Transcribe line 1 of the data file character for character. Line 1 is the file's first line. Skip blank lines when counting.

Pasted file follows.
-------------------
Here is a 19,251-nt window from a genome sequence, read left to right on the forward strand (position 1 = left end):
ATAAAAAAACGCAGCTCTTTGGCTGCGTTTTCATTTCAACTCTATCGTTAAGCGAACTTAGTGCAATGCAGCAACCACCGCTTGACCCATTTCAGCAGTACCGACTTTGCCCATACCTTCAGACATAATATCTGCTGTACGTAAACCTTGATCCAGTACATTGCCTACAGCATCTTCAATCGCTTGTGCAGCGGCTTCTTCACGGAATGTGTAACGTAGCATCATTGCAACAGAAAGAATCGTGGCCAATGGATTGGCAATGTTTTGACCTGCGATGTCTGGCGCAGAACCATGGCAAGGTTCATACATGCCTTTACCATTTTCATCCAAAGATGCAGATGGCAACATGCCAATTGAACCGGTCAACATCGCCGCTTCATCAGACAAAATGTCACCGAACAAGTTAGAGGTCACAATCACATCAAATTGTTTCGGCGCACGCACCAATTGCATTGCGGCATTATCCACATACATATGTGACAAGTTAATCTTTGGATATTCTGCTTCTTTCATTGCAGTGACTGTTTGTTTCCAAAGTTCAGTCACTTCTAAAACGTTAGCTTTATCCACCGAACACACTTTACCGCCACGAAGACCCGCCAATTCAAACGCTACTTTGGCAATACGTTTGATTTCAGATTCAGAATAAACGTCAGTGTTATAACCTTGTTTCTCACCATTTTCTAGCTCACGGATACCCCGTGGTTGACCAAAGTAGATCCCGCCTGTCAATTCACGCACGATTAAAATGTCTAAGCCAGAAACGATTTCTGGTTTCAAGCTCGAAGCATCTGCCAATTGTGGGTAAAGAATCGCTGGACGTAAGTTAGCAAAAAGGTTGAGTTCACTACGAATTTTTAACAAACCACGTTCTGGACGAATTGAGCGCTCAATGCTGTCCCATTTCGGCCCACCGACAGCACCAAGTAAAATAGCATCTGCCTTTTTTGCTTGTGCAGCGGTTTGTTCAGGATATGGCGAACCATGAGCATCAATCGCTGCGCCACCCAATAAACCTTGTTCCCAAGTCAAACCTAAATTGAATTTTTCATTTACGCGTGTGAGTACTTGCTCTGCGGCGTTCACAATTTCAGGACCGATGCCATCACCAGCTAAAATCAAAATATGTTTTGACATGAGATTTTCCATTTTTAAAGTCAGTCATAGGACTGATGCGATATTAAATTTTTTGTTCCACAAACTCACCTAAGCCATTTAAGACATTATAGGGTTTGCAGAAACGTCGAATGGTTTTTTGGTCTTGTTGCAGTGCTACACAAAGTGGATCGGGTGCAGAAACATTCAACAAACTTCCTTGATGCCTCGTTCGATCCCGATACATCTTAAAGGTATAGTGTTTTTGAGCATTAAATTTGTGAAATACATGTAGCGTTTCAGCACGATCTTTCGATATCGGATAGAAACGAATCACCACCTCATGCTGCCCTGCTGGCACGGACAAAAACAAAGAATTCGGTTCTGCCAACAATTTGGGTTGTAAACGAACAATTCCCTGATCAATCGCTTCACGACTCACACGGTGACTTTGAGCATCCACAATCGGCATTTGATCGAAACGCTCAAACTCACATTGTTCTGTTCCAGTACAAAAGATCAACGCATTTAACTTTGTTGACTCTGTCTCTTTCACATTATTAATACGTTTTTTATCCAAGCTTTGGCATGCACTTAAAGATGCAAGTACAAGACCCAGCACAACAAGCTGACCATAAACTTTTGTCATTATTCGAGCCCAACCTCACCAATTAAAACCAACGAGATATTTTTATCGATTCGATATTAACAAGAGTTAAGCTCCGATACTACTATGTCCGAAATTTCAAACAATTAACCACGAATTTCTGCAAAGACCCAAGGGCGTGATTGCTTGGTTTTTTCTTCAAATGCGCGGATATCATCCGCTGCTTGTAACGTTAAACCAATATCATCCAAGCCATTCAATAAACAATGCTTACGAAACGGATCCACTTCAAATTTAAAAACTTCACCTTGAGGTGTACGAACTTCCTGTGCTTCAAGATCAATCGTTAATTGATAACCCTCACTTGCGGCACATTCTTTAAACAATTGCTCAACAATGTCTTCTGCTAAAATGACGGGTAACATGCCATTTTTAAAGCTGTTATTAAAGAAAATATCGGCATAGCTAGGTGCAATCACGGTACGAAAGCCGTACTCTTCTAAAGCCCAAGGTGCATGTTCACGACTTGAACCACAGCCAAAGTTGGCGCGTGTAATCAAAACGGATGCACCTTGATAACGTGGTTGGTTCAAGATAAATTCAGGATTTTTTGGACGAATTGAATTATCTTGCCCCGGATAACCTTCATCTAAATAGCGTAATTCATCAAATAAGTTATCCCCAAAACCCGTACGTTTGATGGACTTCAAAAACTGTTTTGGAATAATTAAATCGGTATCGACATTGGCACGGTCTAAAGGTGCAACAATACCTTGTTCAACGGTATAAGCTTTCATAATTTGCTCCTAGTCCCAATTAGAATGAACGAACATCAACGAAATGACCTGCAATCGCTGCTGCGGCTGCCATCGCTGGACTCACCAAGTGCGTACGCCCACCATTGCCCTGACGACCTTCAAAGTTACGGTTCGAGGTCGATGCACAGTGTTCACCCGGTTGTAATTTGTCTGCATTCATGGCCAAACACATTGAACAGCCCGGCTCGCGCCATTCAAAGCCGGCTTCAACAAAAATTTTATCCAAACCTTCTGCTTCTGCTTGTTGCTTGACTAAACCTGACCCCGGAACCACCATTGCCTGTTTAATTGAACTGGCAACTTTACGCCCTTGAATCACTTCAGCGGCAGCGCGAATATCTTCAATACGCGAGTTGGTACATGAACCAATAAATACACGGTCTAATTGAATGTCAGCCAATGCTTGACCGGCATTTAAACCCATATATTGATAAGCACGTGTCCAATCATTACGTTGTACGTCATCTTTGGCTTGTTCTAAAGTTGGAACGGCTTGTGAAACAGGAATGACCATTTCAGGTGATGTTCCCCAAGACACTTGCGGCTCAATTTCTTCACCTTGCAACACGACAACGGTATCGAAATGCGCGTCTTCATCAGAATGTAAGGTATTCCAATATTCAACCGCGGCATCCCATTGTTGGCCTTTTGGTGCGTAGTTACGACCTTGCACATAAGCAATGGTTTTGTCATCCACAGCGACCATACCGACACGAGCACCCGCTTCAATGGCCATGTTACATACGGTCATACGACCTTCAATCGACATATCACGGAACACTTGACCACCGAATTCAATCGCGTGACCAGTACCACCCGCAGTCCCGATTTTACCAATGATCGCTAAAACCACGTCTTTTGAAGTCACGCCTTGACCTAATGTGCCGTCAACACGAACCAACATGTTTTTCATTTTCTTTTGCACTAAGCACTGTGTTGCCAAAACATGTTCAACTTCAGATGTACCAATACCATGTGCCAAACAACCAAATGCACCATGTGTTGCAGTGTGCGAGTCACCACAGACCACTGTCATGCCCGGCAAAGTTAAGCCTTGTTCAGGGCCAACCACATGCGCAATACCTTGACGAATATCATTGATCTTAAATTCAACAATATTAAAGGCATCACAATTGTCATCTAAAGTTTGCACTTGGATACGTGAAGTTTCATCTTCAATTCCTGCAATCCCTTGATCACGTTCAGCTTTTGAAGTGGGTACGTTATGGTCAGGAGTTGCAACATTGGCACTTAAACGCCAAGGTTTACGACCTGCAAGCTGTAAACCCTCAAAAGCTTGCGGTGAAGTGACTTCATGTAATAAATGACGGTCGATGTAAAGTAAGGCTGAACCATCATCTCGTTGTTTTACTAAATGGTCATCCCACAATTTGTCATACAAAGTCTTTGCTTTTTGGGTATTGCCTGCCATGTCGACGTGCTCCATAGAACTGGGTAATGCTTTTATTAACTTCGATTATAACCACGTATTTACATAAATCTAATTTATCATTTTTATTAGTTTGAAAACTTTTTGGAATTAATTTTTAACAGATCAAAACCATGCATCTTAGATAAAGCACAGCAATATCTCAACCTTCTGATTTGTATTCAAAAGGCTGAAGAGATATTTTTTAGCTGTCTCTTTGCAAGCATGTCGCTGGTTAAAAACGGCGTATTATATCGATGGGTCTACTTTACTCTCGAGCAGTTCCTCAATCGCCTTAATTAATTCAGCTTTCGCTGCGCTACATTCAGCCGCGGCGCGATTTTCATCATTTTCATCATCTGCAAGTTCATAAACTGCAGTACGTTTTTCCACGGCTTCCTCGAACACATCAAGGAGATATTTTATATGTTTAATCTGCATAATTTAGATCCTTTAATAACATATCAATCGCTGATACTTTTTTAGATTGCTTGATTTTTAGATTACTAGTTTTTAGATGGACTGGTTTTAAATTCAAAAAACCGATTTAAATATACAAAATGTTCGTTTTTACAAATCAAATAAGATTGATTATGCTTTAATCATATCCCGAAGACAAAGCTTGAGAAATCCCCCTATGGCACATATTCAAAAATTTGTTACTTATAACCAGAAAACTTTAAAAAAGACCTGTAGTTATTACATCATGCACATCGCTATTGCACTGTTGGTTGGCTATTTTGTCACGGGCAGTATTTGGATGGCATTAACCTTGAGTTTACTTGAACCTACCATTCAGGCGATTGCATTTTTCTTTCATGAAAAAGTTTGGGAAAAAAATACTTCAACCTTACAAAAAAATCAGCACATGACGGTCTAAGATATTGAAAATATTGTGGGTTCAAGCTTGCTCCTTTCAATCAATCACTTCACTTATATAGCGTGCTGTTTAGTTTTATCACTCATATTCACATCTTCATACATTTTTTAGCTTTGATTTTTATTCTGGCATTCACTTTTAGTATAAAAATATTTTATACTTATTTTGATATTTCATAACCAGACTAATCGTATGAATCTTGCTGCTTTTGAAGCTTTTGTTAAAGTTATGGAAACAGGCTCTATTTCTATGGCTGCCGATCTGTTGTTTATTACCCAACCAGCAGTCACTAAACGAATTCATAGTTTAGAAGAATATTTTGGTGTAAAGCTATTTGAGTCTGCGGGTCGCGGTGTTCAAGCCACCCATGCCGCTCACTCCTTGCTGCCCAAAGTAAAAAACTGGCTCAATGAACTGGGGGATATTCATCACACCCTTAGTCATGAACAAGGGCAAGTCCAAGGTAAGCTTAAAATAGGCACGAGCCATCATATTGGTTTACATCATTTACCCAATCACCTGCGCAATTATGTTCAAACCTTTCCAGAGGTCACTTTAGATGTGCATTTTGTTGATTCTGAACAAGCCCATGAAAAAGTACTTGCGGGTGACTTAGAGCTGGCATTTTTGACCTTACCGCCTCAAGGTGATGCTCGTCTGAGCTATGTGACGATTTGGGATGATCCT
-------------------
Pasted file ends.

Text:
Here is a 19,251-nt window from a genome sequence, read left to right on the forward strand (position 1 = left end):